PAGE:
The Bring Your Own Cloud (BYOC) is indeed catching on among professionals who regularly login to the cloud service provider sites to upload and download data. Again, this is one aspect that needs regulation as the scope for misuse and abuse of the data becomes multiplied with such access. Further, the fact that many of these cloud service provider sites do not invest in secure protocols for access means that there is every chance that even normal data might be compromised without the knowledge of the users. Worse, the IT managers would find it tough to ensure that the data being sent over unsecured networks is indeed safe. Of course, the benefit of employees using their own devices like laptops and tablet computers does tend to reduce the costs to the companies as well as give the employees the flexibility of working from home. However, as has been mentioned elsewhere, the downsides need to be managed before full access to own devices can be allowed.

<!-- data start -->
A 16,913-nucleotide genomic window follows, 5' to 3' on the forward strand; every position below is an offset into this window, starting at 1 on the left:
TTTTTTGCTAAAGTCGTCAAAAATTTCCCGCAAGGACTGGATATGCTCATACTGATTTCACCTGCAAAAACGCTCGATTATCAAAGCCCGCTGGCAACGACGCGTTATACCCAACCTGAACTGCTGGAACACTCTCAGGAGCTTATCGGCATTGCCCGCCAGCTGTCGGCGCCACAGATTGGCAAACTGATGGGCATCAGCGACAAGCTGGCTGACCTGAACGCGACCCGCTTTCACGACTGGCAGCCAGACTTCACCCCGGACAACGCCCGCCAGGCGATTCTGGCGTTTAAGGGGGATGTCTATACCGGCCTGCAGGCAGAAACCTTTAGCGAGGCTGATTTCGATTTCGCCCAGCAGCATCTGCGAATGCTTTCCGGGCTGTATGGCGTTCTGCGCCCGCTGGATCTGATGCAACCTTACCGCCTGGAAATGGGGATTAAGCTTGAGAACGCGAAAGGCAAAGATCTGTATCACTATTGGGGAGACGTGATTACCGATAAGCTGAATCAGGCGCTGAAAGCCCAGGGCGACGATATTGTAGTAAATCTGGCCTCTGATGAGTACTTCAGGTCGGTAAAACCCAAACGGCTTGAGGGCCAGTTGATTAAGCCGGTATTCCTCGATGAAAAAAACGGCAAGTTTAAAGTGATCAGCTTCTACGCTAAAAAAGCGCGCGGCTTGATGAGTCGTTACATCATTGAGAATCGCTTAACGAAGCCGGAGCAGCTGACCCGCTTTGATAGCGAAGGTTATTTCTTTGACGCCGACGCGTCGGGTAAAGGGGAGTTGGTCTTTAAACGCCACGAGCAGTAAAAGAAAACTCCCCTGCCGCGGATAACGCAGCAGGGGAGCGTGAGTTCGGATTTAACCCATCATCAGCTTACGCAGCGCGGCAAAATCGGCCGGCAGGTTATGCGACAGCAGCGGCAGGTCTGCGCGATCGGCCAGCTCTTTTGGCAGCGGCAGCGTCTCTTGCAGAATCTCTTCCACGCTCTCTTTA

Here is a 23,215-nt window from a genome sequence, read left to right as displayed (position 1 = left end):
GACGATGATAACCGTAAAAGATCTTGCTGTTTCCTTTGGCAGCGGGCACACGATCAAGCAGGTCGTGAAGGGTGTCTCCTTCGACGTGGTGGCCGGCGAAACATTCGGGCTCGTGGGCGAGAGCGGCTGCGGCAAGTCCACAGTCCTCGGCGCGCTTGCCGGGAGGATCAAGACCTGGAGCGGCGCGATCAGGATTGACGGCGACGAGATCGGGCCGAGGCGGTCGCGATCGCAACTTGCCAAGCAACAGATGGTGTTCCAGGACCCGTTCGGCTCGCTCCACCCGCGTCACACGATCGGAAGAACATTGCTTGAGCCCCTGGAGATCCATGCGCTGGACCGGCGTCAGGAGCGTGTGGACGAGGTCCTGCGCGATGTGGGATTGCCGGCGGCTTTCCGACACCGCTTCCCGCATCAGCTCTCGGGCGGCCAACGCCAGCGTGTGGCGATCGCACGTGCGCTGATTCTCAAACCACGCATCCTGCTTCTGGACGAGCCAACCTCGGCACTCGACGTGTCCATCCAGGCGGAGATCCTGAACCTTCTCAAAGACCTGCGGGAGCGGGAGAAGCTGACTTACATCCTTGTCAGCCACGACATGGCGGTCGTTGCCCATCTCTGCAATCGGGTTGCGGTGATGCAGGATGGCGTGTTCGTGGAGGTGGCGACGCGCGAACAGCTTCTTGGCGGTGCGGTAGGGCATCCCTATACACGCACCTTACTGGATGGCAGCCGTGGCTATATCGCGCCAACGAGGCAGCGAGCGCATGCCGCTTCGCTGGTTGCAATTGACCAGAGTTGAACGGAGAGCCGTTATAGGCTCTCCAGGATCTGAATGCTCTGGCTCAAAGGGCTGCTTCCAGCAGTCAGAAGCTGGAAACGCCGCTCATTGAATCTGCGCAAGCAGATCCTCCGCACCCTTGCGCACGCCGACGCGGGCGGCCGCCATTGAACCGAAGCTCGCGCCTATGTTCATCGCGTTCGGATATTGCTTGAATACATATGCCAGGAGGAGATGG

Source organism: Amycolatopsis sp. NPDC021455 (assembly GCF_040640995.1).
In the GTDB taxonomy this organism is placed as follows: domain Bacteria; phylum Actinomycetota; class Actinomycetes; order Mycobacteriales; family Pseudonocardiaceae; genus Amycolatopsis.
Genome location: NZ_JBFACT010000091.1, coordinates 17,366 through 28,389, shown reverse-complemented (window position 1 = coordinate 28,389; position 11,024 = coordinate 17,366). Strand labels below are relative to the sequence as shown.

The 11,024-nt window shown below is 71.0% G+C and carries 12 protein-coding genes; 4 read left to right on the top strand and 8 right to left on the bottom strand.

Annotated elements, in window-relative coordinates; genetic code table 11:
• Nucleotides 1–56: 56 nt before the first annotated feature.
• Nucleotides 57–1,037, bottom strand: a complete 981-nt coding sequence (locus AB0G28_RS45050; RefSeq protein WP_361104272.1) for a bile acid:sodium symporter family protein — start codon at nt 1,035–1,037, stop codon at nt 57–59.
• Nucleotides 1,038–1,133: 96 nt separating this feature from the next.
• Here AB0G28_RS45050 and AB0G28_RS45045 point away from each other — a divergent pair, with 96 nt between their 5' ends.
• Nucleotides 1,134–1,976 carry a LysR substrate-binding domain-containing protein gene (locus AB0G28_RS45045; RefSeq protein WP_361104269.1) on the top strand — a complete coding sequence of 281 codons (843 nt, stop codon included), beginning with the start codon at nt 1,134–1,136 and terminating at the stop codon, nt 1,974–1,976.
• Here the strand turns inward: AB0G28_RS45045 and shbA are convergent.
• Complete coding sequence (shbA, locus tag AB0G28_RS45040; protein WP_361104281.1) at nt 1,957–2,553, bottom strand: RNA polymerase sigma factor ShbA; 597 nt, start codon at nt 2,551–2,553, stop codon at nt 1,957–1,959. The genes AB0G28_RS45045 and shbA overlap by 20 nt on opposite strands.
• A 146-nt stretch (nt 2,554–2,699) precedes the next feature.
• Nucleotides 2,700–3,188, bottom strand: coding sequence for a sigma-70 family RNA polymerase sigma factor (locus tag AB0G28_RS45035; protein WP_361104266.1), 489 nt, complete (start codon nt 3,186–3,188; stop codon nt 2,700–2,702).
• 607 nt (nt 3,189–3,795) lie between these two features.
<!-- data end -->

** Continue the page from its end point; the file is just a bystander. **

Finally, it is inevitable that the next generation Smartphones and Tablets would have other capabilities that would present challenges to the IT managers. Hence, without banning the BYOD and BYOC outright, enterprises can regulate them as well as enter into partnerships with the makers of these gadgets to ensure that there are no security and privacy issues. In conclusion, the situation now is similar to the 1990’s when webmail was introduced and companies had to grapple with ways and means to regulate it. The fact that they did find solutions to that issue means that we can expect the present situation to end amicably as well.